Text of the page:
Then, all armed, they came suddenly round the queen's door, and cried, "Traitor! now art thou taken."
"Madam, we be betrayed," said Sir Lancelot; "yet shall my life cost these men dear."
Then did the queen weep sore, and dismally she cried, "Alas! there is no armor here whereby ye might withstand so many; wherefore ye will be slain, and I be burnt for the dread crime they will charge on me."
But while she spake the shouting of the knights was heard without, "Traitor, come forth, for now thou art snared!"
"Better were twenty deaths at once than this vile outcry," said Sir Lancelot.
Then he kissed her and said, "Most noble lady, I beseech ye, as I have ever been your own true knight, take courage; pray for my soul if I be now slain, and trust my faithful friends, Sir Bors and Sir Lavaine, to save you from the fire."
But ever bitterly she wept and moaned, and cried, "Would God that they would take and slay me, and that thou couldest escape."
"That shall never be," said he. And wrapping his mantle round his arm he unbarred the door a little space, so that but one could enter.
Then first rushed in Sir Chalaunce, a full strong knight, and lifted up his sword to smite Sir Lancelot; but lightly he avoided him, and struck Sir Chalaunce, with his hand, such a sore buffet on the head as felled him dead upon the floor.
Then Sir Lancelot pulled in his body and barred the door again, and dressed himself in his armor, and took his drawn sword in his hand.
But still the knights cried mightily without the door, "Traitor, come forth!"
"Be silent and depart," replied Sir Lancelot; "for be ye sure ye will not take me, and to-morrow will I meet ye face to face before the king."
"Ye shall have no such grace," they cried; "but we will slay thee, or take thee as we list."
"Then save yourselves who may," he thundered, and therewith suddenly unbarred the door and rushed forth at them. And at the first blow he slew Sir Agravaine, and after him twelve other knights, with twelve more mighty buffets. And none of all escaped him save Sir Modred, who, sorely wounded, flew away for life.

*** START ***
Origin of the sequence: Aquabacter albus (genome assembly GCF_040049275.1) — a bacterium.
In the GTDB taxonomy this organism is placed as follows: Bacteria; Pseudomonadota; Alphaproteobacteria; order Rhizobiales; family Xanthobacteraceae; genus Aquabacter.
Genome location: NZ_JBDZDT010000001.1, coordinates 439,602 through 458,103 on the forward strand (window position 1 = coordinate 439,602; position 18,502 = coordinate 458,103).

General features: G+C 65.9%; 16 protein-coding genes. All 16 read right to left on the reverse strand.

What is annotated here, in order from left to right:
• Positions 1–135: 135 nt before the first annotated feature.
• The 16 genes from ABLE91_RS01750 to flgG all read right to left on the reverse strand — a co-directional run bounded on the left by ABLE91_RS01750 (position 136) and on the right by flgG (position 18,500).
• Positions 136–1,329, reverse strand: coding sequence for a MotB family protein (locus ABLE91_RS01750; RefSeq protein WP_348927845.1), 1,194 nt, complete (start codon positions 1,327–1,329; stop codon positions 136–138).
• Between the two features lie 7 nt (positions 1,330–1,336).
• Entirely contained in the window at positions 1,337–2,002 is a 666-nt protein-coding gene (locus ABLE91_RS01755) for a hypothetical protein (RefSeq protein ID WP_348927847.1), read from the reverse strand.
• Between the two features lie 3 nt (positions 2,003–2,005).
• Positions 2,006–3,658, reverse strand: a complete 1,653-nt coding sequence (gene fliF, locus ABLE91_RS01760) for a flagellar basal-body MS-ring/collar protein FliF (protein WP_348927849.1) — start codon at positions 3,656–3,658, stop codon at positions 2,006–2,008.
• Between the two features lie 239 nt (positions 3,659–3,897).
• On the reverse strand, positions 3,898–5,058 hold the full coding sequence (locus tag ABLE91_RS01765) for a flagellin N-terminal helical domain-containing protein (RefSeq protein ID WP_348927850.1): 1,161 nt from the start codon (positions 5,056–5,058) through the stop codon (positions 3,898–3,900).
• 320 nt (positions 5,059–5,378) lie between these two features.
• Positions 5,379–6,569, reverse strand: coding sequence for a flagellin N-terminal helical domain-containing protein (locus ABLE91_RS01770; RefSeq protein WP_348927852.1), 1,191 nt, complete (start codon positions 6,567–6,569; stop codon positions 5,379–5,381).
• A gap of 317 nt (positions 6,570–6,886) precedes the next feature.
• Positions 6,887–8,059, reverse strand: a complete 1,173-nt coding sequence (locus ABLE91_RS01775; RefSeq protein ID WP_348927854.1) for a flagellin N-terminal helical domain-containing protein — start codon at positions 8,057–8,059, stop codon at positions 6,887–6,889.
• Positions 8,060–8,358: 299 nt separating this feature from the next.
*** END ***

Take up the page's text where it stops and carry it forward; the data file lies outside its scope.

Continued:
Then returned he to the queen, and said, "Now, madam, will I depart, and if ye be in any danger I pray ye come to me."
"Surely will I stay here, for I am queen," she answered; "yet if to-morrow any harm come to me I trust to thee for rescue."
"Have ye no doubt of me," said he, "for ever while I live am I your own true knight."
Therewith he took his leave, and went and told Sir Bors and all his kindred of this adventure. "We will be with thee in this quarrel," said they all; "and if the queen be sentenced to the fire, we certainly will save her."
Meanwhile Sir Modred, in great fear and pain, fled from the court, and rode until he found King Arthur, and told him all that had befallen. But the king would scarce believe him till he came and saw the bodies of Sir Agravaine and all the other knights.
Then felt he in himself that all was true, and with his passing grief his heart nigh broke. "Alas!" cried he, "now is the fellowship of the Round Table forever broken: yea, woe is me! I may not with my honor spare my queen."

Anon it was ordained that Queen Guinevere should be burned to death, because she had dishonored King Arthur."

The scene never made it to the walls of the Union building, but the projected composition is seen in a detailed ink study now in Birmingham Museum & Art Gallery
Gabriel left Oxford shortly after the drawing was done,  but he kept it for the rest of his life.  It was sold at his studio sale in 1882  after which it was acquired by a businessman who bequeathed his collection to Manchester Art Gallery in the 1940s

Tuesday, 9 April 2019

Evelyn de Morgan Centenary symposium

The De Morgan Foundation is marking the centenary of EDM's death with a symposium at Guildhall Art Gallery on 4 May.

As the DMF explains, Evelyn De Morgan was a radical Victorian artist who defied her gender and upper-class upbringing to become a commercially successful, professional artist.